Languages

Selamat datang.  (Welcome.) 

The Language program at Greenwood Primary School focuses on the national language and culture of our closest neighbour, Indonesia.

At Greenwood Primary School the Indonesian language is taught under the instruction of a specialist teacher in a dedicated language classroom.  

Our school beliefs are to develop knowledge, understanding and skills to ensure that our students can:

  • Communicate effectively when listening, speaking, reading, and writing.  
  • Understand the language and culture and develop an intercultural capability when communicating.
  • Develop an understanding of and respect for the diversity and differences of other cultures.  

To encourage the early acquisition of a second language, the digital ELLA Indonesian language program has been implemented in Kindergarten – Year 1 classrooms. The ELLA program is coordinated by the Early Childhood teachers.  

Bahasa Indonesia is taught using an explicit teaching model and co-operative learning strategies. Digital Technology and peer tutoring are embedded in the program and student-centred activities that maintain student interest and enhance students’ positive interactions are used.

Greenwood Primary School uses a whole school approach to language learning.  The specialist teacher works collaboratively with classroom teachers and other Specialist teachers ensuring that through cross-curricular activities the language program and culture are integrated into other curriculum areas. 

  Examples of how Indonesian is linked to other Learning Areas are:  

  • Indonesian music and dance are taught by the music specialist and showcased during the Harmony Week assembly. 
  • Indonesian greetings are embedded in assemblies. 
  • Indonesian Independence Day is celebrated in all year levels and students enjoy playing traditional Indonesian games e.g., congklak, knuckle bones, sepak takraw etc. 
  • Indonesian Visual artwork is displayed in the classrooms and administration foyer.  
  • Indonesian cooking demonstrations enhance Indonesian cuisine and culture. 
  • Sustainability – plastics and recycling in Indonesian and Australia, palm oil and deforestation enhance students’ understandings of environmental issues.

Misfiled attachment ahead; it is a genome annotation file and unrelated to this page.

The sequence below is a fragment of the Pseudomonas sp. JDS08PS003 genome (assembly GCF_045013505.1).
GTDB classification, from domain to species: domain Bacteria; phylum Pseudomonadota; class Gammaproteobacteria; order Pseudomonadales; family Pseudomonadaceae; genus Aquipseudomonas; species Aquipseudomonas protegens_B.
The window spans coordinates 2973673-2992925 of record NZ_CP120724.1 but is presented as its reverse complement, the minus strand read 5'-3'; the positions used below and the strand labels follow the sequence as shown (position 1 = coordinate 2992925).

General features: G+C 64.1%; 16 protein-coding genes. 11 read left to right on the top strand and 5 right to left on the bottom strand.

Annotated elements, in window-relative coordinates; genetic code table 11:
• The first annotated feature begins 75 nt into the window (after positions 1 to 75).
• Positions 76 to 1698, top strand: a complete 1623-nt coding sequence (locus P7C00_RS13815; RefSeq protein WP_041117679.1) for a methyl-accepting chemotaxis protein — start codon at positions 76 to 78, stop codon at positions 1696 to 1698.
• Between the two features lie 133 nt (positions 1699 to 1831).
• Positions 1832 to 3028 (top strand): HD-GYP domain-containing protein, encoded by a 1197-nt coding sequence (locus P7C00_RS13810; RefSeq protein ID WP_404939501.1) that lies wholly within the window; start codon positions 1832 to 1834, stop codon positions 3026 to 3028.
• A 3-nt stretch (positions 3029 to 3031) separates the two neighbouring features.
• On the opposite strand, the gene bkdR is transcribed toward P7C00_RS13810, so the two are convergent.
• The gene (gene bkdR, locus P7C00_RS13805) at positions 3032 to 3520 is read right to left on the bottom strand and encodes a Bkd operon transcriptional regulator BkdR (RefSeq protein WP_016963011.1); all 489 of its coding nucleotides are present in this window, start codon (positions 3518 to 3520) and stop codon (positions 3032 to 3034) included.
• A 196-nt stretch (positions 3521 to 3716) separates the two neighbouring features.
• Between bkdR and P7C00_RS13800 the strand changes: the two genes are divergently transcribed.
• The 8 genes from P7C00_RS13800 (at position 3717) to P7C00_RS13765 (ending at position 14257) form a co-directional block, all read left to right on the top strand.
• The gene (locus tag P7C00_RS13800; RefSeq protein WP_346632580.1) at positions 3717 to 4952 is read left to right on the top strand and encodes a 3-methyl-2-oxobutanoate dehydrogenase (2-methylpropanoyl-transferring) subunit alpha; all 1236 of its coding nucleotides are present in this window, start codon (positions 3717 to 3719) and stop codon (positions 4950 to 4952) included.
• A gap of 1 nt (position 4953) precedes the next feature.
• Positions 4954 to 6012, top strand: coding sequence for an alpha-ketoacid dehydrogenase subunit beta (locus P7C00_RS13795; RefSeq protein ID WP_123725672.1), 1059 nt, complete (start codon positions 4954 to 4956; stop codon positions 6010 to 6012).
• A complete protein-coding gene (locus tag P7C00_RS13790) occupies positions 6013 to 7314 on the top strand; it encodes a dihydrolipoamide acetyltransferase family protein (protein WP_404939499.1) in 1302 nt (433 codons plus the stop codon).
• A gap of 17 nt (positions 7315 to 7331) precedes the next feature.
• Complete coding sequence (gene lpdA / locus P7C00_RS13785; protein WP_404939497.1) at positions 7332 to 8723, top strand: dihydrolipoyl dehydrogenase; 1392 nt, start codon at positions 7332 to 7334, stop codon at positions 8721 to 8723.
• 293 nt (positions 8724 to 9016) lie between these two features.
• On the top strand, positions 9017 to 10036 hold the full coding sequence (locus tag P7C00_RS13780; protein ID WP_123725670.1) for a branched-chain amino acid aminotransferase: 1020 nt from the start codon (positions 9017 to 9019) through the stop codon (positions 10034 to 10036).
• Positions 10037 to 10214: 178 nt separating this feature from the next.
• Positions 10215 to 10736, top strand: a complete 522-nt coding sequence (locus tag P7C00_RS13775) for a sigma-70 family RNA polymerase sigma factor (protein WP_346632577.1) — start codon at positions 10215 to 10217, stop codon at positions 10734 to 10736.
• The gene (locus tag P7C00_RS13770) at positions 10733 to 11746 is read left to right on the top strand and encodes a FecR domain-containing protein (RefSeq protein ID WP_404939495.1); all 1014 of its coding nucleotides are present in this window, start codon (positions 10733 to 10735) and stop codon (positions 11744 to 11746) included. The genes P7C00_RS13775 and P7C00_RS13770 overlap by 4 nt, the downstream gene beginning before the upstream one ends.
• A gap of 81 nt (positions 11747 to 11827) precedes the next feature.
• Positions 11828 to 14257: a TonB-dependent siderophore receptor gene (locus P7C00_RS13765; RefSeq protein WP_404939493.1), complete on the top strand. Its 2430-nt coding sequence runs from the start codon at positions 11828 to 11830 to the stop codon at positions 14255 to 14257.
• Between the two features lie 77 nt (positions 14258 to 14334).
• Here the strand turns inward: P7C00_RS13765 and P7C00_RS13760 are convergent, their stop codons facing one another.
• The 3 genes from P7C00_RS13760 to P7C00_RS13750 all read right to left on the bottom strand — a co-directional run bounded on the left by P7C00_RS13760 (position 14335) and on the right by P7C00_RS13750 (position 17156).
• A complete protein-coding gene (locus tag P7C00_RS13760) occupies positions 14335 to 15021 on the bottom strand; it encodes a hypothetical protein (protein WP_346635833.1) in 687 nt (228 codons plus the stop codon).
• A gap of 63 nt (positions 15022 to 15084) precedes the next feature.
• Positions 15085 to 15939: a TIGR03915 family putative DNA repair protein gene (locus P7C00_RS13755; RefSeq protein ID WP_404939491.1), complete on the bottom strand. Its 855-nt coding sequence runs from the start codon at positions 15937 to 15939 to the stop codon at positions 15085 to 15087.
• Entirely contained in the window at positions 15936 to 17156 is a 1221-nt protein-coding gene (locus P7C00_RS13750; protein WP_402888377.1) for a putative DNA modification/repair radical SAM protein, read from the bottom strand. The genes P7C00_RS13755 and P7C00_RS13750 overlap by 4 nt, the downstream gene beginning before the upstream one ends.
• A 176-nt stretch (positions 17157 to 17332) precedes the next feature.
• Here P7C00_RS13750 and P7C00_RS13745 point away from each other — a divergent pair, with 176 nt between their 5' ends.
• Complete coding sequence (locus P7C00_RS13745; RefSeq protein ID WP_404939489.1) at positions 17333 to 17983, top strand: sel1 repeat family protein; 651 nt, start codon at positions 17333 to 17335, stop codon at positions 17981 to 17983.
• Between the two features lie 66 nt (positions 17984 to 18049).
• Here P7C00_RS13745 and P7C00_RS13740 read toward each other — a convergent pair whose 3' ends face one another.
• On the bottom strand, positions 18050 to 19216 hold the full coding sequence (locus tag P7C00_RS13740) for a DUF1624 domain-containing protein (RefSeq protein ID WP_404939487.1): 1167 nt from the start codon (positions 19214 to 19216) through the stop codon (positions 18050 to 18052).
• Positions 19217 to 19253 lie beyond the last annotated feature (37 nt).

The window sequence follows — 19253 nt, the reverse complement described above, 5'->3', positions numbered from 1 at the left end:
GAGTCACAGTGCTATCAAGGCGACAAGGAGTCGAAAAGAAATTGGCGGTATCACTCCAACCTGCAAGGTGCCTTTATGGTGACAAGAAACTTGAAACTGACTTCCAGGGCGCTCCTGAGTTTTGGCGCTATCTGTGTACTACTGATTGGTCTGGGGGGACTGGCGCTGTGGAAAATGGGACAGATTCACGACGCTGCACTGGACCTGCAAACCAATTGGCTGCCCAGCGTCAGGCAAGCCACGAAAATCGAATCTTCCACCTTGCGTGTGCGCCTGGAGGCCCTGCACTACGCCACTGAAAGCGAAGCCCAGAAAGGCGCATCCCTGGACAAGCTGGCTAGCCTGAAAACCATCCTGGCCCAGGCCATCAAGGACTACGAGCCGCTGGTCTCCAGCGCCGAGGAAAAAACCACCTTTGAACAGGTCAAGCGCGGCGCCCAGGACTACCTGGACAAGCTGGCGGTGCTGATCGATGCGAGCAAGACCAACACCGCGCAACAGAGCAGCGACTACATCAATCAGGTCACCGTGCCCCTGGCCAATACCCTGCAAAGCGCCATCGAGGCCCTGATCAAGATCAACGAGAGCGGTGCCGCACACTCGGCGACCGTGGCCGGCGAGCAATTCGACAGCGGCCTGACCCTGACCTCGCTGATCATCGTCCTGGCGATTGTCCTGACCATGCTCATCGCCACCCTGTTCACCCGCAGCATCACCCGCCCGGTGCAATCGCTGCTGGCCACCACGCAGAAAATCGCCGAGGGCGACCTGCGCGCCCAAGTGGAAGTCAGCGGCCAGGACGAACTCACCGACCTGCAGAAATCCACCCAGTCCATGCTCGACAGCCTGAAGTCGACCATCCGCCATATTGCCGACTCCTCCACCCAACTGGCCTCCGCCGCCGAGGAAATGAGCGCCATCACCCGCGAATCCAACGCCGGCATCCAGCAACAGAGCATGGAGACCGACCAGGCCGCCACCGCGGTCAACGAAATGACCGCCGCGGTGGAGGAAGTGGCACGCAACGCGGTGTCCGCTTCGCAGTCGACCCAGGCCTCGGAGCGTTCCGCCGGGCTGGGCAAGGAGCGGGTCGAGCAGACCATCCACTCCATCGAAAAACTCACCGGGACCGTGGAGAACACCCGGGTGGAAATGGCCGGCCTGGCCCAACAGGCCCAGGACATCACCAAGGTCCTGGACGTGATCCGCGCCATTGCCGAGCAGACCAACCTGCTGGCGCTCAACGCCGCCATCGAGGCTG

• The music specialist has included gamelan music in her program and Year 3 and 4 students create and perform their own versions of gamelan music. 
  • The Noongar language and culture are embedded in the curriculum at Greenwood Primary School; enabling students to make connections between the indigenous peoples of Australia and Indonesia and the challenges and experiences that both countries share. 

Why study Indonesian? 

Indonesia is our nearest, largest neighbour, and the 4th most populated nation in the world. Indonesia has a large and rapidly growing economy and is an Australian trading partner.

  • Multi-lingual students have enhanced career opportunities in Indonesia e.g.  business, government, education, tourism, the military, medicine, mining, engineering etc.  Around 400 Australian companies including BHP Billiton, Telstra, The Commonwealth Bank and ANZ are currently operating in Indonesia.  
  • Indonesian is one of the easiest languages to learn, Bahasa Indonesia uses the same alphabet as the English language and is phonetic.
  • It increases interpersonal skills and cultural awareness and improves one’s thinking and communication skills. 
  • Indonesian broadens students’ view of the world and assists them in becoming more globally aware citizens who develop an understanding and respect for other cultures, people, and their ways of thinking. 
  • Students’ English skills and understandings are enhanced e.g., grammar, tenses, and gender.
  • Indonesian is taught at Warwick Senior High School providing a pathway for students wishing to continue with language learning. 

Indonesia is a fascinating and affordable country in which to travel, study or work. In an increasingly connected world, being able to communicate effectively with those of different cultural and religious backgrounds is an essential skill.

Learning Indonesian is one of the best ways to equip oneself with the cross-cultural literacy necessary in this “Asian Century”.

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